NAME | SYNOPSIS | DESCRIPTION | OPTIONS | EXAMPLES | CAUTIONS | SEE ALSO | COLOPHON

CHACL(1)                    Access Control Lists                    CHACL(1)

NAME         top

       chacl - change the access control list of a file or directory

SYNOPSIS         top

       chacl acl pathname...
       chacl -b acl dacl pathname...
       chacl -d dacl pathname...
       chacl -R pathname...
       chacl -D pathname...
       chacl -B pathname...
       chacl -l pathname...
       chacl -r pathname...

DESCRIPTION         top

       chacl is an IRIX-compatibility command, and is maintained for those
       users who are familiar with its use from either XFS or IRIX.  Refer
       to the SEE ALSO section below for a description of tools which
       conform more closely to the (withdrawn draft) POSIX 1003.1e standard
       which describes Access Control Lists (ACLs).

       chacl changes the ACL(s) for a file or directory.  The ACL(s)
       specified are applied to each file in the pathname arguments.

       Each ACL is a string which is interpreted using the acl_from_text(3)
       routine.  These strings are made up of comma separated clauses each
       of which is of the form, tag:name:perm.  Where tag can be:

       "user" (or "u")
              indicating that the entry is a user ACL entry.

       "group" (or "g")
              indicating that the entry is a group ACL entry.

       "other" (or "o")
              indicating that the entry is an other ACL entry.

       "mask" (or "m")
              indicating that the entry is a mask ACL entry.

       name is a string which is the user or group name for the ACL entry.
       A null name in a user or group ACL entry indicates the file's owner
       or file's group.  perm is the string "rwx" where each of the entries
       may be replaced by a "-" indicating no access of that type, e.g.
       "r-x", "--x", "---".

OPTIONS         top

       -b     Indicates that there are two ACLs to change, the first is the
              file access ACL and the second the directory default ACL.

       -d     Used to set only the default ACL of a directory.

       -R     Removes the file access ACL only.

       -D     Removes directory default ACL only.

       -B     Remove all ACLs.

       -l     Lists the access ACL and possibly the default ACL associated
              with the specified files or directories.  This option was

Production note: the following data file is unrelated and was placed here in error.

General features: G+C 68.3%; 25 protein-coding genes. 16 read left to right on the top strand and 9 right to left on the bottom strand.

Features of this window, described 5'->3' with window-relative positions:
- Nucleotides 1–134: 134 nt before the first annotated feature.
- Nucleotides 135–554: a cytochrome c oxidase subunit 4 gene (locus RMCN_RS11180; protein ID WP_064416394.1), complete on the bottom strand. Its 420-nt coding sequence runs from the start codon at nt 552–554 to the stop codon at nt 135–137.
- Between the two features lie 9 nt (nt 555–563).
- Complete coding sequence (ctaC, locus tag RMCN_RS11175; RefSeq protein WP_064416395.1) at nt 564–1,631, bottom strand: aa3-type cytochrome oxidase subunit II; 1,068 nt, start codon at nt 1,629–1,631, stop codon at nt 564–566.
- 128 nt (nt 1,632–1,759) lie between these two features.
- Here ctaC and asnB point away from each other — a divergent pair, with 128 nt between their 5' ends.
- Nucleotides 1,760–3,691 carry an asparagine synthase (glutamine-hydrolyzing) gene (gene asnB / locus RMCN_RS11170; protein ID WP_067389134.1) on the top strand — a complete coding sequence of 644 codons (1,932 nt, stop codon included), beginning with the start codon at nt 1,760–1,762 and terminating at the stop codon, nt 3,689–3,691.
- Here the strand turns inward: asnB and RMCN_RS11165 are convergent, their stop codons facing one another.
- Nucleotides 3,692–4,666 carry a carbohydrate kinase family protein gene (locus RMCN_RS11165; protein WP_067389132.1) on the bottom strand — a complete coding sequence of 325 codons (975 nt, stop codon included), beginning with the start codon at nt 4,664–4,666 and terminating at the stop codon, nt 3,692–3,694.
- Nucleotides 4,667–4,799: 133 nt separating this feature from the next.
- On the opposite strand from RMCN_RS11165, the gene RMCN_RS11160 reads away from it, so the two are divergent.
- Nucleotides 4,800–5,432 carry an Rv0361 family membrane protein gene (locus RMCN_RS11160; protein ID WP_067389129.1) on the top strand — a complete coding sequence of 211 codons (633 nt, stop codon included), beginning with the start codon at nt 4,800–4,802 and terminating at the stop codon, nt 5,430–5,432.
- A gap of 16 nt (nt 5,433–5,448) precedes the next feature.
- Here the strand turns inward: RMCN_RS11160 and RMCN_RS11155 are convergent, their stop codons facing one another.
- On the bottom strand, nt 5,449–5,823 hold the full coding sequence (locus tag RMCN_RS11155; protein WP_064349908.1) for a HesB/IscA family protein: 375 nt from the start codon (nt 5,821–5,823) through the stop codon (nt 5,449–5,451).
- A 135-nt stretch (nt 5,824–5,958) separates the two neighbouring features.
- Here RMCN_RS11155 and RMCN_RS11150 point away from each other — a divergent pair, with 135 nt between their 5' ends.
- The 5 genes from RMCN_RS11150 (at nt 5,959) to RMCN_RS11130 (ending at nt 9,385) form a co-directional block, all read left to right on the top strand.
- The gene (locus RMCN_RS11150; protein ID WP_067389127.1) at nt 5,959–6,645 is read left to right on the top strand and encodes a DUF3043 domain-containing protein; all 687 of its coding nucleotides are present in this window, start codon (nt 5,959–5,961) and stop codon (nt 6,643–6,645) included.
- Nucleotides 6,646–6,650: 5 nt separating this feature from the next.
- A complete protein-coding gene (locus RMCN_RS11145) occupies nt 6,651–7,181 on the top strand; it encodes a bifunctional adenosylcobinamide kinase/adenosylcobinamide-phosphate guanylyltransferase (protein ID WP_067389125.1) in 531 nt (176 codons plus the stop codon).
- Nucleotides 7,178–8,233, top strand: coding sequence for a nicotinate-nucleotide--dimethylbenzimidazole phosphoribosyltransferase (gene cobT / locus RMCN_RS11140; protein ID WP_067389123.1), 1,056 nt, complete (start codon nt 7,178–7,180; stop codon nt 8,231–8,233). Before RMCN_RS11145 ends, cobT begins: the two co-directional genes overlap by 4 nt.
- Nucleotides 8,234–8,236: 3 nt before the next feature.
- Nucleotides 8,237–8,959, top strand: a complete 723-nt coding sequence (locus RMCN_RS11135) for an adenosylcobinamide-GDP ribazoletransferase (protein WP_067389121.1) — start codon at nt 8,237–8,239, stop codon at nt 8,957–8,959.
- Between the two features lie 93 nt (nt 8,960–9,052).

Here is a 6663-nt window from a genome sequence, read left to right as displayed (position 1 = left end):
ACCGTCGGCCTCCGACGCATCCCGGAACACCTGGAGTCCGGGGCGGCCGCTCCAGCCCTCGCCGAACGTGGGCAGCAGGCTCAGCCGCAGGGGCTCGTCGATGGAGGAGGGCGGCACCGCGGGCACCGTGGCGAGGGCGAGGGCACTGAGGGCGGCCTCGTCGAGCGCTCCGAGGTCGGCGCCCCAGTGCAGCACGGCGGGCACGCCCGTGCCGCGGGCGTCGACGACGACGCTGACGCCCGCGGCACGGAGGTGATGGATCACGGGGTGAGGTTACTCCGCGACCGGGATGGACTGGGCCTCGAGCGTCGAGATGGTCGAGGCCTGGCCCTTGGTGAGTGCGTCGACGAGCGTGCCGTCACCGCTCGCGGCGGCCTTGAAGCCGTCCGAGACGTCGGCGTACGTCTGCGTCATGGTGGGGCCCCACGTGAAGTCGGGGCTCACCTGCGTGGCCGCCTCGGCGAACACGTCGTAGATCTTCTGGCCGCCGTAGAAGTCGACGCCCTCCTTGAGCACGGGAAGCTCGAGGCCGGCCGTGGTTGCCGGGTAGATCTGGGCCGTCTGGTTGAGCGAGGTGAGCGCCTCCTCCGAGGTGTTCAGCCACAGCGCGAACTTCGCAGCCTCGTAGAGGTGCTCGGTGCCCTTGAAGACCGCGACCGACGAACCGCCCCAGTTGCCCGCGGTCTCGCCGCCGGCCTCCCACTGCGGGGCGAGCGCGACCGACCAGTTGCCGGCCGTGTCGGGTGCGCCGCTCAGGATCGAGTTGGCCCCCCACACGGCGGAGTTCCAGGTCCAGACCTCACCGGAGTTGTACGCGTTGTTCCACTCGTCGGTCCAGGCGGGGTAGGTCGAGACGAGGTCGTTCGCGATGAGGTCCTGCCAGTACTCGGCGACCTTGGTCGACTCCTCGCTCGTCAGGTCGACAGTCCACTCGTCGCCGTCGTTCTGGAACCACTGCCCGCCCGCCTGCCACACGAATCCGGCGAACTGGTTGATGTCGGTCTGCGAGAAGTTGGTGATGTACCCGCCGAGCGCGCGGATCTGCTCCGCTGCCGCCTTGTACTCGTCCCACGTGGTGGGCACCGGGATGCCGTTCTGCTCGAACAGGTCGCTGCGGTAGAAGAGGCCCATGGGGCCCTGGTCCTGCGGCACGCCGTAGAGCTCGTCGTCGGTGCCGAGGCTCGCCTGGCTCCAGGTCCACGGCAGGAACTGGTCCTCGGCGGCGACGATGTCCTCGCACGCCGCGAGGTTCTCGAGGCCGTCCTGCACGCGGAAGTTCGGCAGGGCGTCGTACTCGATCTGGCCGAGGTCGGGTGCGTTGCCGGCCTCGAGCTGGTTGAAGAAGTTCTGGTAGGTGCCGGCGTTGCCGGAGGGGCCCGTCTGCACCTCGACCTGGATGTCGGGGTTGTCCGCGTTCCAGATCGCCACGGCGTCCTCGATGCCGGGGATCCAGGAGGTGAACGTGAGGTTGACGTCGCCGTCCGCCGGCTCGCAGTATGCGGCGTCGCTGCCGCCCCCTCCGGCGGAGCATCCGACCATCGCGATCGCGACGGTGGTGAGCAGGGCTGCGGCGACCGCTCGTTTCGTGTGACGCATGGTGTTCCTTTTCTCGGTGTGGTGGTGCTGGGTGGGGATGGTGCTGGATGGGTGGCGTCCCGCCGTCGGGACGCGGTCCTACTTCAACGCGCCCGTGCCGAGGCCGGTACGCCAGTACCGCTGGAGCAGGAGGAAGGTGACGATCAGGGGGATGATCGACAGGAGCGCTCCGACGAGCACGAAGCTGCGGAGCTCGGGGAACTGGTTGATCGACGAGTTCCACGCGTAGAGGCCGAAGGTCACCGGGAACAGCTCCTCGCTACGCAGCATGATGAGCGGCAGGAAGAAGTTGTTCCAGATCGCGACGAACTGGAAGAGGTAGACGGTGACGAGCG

added during the Linux port of XFS, and is not IRIX
              compatible.

       -r     Set the access ACL recursively for each subtree rooted at
              pathname(s).  This option was also added during the Linux port
              of XFS, and is not compatible with IRIX.

EXAMPLES         top

       A minimum ACL:

         chacl u::rwx,g::r-x,o::r-- file

       The file ACL is set so that the file's owner has "rwx", the file's
       group has read and execute, and others have read only access to the
       file.

       An ACL that is not a minimum ACL, that is, one that specifies a user
       or group other than the file's owner or owner's group, must contain a
       mask entry:

         chacl u::rwx,g::r-x,o::r--,u:bob:r--,m::r-x file1 file2

       To set the default and access ACLs on newdir to be the same as on
       olddir, you could type:

         chacl -b `chacl -l olddir | \
             sed -e 's/.*\[//' -e 's#/# #' -e 's/]$//'` newdir

CAUTIONS         top

       chacl can replace the existing ACL.  To add or delete entries, you
       must first do chacl -l to get the existing ACL, and use the output to
       form the arguments to chacl.

       Changing the permission bits of a file will change the file access
       ACL settings (see chmod(1)).  However, file creation mode masks (see
       umask(1)) will not affect the access ACL settings of files created
       using directory default ACLs.

       ACLs are filesystem extended attributes and hence are not typically
       archived or restored using the conventional archiving utilities.  See
       attr(5) for more information about extended attributes and see
       xfsdump(8) for a method of backing them up under XFS.

SEE ALSO         top

       getfacl(1), setfacl(1), chmod(1), umask(1), acl_from_text(3), acl(5),
       xfsdump(8)

COLOPHON         top

       This page is part of the acl (manipulating access control lists)
       project.  Information about the project can be found at 
       ⟨http://savannah.nongnu.org/projects/acl⟩.  If you have a bug report
       for this manual page, see 
       ⟨http://savannah.nongnu.org/bugs/?group=acl⟩.  This page was obtained
       from the project's upstream Git repository 
       ⟨git://git.savannah.nongnu.org/acl.git⟩ on 2017-03-13.  If you dis‐
       cover any rendering problems in this HTML version of the page, or you
       believe there is a better or more up-to-date source for the page, or
       you have corrections or improvements to the information in this
       COLOPHON (which is not part of the original manual page), send a mail
       to man-pages@man7.org

September 2001               ACL File Utilities                     CHACL(1)